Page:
Round the bend: the folding MacBook Pro
MacRumors reports a foldable MacBook Pro device is on the cards at some point. Although given how much Mac users hated the Touch Bar, we shudder to think what they’d make of an entire keyboard being a glass surface when the device is in ‘laptop’ mode.
The state of play: The Mac Mini is still using the case from the 2018 model, and the guts from what’s inside the M2 MacBook Air but with a few extra ports (2x USB-A, HDMI, gigabit Ethernet). It’s now a little bit cheaper for the standard Mac Mini M2 version but it is also available with the M2 Pro should you want more power. There’s now no Intel version available.
What’s next: The Mac Mini might be next updated when there’s an M3 chip – probably in early 2024. There is no news on a redesign of the case though. It’s most charitably described as ‘classic’.
Stuff says: If you want a desk-bound Mac, you’d do a lot worse than to get one of these.
The state of play: We weren’t convinced about the April 2021 M1 iMac on seeing photos of it, but on review discovered it’s a beauty. Well, at least in purple (Ed: and yellow). It’s a solid performer too, if since eclipsed by M1/M2 Pro and M1/M2 Max Macs.
What’s next: An M2 iMac to replace the M1 version now seems off the cards, given how close Apple must be to M3 silicon. We doubt the design will change. Perhaps the colours will, with Apple ditching unpopular hues and adding new ones. Further in the future, expect a mini LED panel with ProMotion and FaceTime. Apple has also tested Face ID for the Mac.
There’s also the thorny issue of the 27in iMac, which Apple killed after the iMac Pro which Apple also killed. Rumours are mixed whether Apple will replace it and given that it hasn’t already, one has to suggest that it probably won’t get replaced.
If a 27in replacement model does appear, assume it’ll have design language close to the MacBook Pro: black bezels and boring grey. Or maybe it’ll be an Apple Studio Display with an iMac inside rather than an iPad – and hopefully a better camera too…
Stuff says: Tricky one. The 24in iMac is great, and the timeframe around updates is unclear and has long been uneven – but it has to get a new chip sometime in the next 12 months, surely. Maybe hold off unless you’re totally sold on one specific colour.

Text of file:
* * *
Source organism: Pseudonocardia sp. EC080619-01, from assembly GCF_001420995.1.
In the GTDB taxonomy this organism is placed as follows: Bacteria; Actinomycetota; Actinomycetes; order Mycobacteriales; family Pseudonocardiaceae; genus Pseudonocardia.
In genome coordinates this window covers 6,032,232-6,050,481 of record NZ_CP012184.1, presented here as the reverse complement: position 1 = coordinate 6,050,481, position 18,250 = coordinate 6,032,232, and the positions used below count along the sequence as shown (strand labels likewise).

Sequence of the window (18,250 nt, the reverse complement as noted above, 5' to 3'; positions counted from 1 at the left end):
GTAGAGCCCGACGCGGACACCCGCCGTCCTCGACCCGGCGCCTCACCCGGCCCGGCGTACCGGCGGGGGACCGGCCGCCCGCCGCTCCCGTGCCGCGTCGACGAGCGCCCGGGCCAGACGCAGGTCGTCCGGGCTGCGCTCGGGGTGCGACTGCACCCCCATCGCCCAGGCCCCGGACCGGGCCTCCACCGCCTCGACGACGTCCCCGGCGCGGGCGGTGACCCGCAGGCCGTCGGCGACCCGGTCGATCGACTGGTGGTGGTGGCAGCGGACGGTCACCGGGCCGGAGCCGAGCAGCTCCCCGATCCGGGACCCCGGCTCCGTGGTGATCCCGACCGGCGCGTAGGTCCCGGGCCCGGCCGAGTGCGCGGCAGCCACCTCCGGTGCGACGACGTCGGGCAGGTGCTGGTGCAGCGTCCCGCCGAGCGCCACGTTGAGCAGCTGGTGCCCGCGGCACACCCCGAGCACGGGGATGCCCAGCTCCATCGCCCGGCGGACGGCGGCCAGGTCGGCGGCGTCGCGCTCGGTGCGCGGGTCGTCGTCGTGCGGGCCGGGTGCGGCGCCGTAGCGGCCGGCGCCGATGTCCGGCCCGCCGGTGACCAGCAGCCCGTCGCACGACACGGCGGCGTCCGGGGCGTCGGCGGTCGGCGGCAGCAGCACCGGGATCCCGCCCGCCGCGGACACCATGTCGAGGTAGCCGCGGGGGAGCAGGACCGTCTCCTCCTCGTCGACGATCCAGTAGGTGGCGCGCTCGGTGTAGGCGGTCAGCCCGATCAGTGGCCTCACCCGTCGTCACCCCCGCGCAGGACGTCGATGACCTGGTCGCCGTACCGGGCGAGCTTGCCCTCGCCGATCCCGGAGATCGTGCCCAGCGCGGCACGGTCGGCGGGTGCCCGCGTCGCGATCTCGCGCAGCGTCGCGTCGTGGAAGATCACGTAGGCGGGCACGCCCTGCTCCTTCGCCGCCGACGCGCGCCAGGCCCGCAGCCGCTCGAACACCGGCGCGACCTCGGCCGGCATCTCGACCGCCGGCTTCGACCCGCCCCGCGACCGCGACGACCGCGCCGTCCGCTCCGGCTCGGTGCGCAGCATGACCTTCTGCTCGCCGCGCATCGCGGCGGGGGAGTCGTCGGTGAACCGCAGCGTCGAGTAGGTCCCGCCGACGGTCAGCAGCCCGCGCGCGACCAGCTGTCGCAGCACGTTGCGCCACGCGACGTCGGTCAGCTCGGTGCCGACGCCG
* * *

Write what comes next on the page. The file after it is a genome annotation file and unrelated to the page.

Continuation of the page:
The state of play: We reviewed the Mac Studio, in March 2022. Our verdict? It’s superb, but surprisingly noisy.
What’s next: An M2 Ultra version of the Studio has now debuted alongside an M2 Max version. And the numbers are mind-boggling with up to a 24-core CPU, plus up to 76-core GPU for those that need some serious power. The M2 Ultra can also support up to 192GB of unified memory. Apple says that the latest Mac Studio is up to 4x faster than the most powerful Intel-based 27-inch iMac was (RIP).
Stuff says: Now is the time to buy – Mac Studio is a brilliant machine.
The state of play: We last coo’d at the Mac Pro in person during WDC 2019. We can say for sure: 1) it looks great; 2) it at the time was insanely powerful, and; 3) the very serious Apple guardian near the wheeled unit we saw didn’t take kindly to a quip it’d be fun to “ride around on, like in a game of Mario Kart”. However, since then, the game has most definitely changed.
What’s next: The Mac Pro was the last Mac to shift to Apple silicon and it’s now running on M2 Ultra, with a 24-core CPU and up to a 76-core GPU, 192GB of unified memory, and 8TB of internal SSD storage. As with other Mac Pros, it’s modular with 7 PCIe Gen 4 slots, eight Thunderbolt 4 ports and support for 22 streams of 8K ProRes content. It’s basically a Mac Studio but with complete hardware customisation.
Stuff says: If you need the ultimate in power and hardware customisation – in other words, you are probably editing a Hollywood movie – this machine is the best of the best. The Mac Studio is a way better option for most though.
Now read: Which is the best MacBook for you?